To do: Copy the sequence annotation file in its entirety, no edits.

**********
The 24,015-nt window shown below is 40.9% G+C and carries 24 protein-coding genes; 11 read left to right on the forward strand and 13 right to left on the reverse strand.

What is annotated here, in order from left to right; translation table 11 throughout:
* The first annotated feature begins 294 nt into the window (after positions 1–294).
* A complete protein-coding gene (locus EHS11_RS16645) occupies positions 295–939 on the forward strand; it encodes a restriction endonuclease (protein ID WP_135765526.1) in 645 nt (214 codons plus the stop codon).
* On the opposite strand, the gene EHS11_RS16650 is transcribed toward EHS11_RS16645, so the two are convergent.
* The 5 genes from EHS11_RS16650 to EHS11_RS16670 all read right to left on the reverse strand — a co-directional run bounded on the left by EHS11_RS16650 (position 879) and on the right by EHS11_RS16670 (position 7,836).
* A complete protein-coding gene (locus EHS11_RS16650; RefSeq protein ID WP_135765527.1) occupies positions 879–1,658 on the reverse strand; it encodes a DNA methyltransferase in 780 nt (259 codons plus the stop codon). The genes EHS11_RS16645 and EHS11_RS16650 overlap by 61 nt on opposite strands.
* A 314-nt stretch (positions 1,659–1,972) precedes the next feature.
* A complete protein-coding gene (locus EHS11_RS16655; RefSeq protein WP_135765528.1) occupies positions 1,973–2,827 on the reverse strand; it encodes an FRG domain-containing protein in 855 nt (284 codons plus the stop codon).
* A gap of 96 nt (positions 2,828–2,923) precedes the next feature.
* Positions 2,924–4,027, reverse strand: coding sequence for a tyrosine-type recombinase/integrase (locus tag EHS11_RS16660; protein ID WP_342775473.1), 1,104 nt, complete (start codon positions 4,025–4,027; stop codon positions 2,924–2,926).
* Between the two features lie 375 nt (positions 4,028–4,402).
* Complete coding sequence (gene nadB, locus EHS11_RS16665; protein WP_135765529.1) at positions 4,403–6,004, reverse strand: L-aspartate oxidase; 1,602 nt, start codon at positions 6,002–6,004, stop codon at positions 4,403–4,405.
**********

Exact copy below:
The 24,015-nt window shown below is 40.9% G+C and carries 24 protein-coding genes; 11 read left to right on the forward strand and 13 right to left on the reverse strand.

What is annotated here, in order from left to right; translation table 11 throughout:
* The first annotated feature begins 294 nt into the window (after positions 1–294).
* A complete protein-coding gene (locus EHS11_RS16645) occupies positions 295–939 on the forward strand; it encodes a restriction endonuclease (protein ID WP_135765526.1) in 645 nt (214 codons plus the stop codon).
* On the opposite strand, the gene EHS11_RS16650 is transcribed toward EHS11_RS16645, so the two are convergent.
* The 5 genes from EHS11_RS16650 to EHS11_RS16670 all read right to left on the reverse strand — a co-directional run bounded on the left by EHS11_RS16650 (position 879) and on the right by EHS11_RS16670 (position 7,836).
* A complete protein-coding gene (locus EHS11_RS16650; RefSeq protein ID WP_135765527.1) occupies positions 879–1,658 on the reverse strand; it encodes a DNA methyltransferase in 780 nt (259 codons plus the stop codon). The genes EHS11_RS16645 and EHS11_RS16650 overlap by 61 nt on opposite strands.
* A 314-nt stretch (positions 1,659–1,972) precedes the next feature.
* A complete protein-coding gene (locus EHS11_RS16655; RefSeq protein WP_135765528.1) occupies positions 1,973–2,827 on the reverse strand; it encodes an FRG domain-containing protein in 855 nt (284 codons plus the stop codon).
* A gap of 96 nt (positions 2,828–2,923) precedes the next feature.
* Positions 2,924–4,027, reverse strand: coding sequence for a tyrosine-type recombinase/integrase (locus tag EHS11_RS16660; protein ID WP_342775473.1), 1,104 nt, complete (start codon positions 4,025–4,027; stop codon positions 2,924–2,926).
* Between the two features lie 375 nt (positions 4,028–4,402).
* Complete coding sequence (gene nadB, locus EHS11_RS16665; protein WP_135765529.1) at positions 4,403–6,004, reverse strand: L-aspartate oxidase; 1,602 nt, start codon at positions 6,002–6,004, stop codon at positions 4,403–4,405.